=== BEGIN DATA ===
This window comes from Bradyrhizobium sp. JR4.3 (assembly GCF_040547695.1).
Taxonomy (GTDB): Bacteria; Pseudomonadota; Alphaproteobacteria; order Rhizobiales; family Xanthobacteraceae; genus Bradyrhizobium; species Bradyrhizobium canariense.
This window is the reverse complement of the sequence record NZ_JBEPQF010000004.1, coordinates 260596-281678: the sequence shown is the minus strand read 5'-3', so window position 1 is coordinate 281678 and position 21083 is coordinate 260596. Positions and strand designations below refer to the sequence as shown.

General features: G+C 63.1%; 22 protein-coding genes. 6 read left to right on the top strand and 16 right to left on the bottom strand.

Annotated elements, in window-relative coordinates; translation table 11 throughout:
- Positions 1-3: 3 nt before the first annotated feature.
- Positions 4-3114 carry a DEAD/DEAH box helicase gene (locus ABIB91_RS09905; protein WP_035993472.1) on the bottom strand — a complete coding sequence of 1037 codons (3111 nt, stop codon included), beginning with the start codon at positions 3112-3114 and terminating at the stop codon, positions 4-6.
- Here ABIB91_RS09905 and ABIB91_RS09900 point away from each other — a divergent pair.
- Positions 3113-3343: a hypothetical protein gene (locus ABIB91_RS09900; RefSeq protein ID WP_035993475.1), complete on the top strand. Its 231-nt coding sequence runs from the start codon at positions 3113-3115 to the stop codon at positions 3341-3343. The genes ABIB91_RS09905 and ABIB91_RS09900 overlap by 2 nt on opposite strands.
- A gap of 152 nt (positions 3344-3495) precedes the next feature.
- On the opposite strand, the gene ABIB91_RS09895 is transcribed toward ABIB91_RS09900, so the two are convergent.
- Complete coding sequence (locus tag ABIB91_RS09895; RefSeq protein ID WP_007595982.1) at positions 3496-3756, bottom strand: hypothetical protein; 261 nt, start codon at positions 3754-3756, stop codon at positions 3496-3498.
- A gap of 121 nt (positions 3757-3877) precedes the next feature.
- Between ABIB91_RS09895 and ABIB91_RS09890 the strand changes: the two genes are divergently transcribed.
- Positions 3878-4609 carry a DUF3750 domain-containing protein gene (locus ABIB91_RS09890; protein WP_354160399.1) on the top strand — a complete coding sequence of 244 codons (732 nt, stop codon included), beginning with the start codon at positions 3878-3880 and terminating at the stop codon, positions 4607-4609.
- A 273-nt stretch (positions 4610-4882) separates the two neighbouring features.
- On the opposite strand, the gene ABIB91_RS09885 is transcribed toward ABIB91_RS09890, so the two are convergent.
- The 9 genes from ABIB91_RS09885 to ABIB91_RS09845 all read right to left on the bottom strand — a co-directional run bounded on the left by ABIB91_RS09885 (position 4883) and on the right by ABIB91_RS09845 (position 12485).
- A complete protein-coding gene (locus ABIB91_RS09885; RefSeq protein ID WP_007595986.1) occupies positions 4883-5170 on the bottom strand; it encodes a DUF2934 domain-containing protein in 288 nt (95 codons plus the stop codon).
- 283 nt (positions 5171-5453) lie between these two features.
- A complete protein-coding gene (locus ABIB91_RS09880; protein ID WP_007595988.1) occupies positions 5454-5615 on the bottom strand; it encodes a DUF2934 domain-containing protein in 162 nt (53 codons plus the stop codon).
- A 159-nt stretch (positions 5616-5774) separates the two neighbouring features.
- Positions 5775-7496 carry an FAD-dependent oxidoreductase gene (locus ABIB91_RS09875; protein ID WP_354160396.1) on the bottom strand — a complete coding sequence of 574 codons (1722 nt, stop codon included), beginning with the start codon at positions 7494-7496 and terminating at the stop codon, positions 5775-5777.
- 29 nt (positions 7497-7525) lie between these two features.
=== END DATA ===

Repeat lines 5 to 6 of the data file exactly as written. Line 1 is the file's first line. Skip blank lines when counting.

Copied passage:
Annotated elements, in window-relative coordinates; translation table 11 throughout:
- Positions 1-3: 3 nt before the first annotated feature.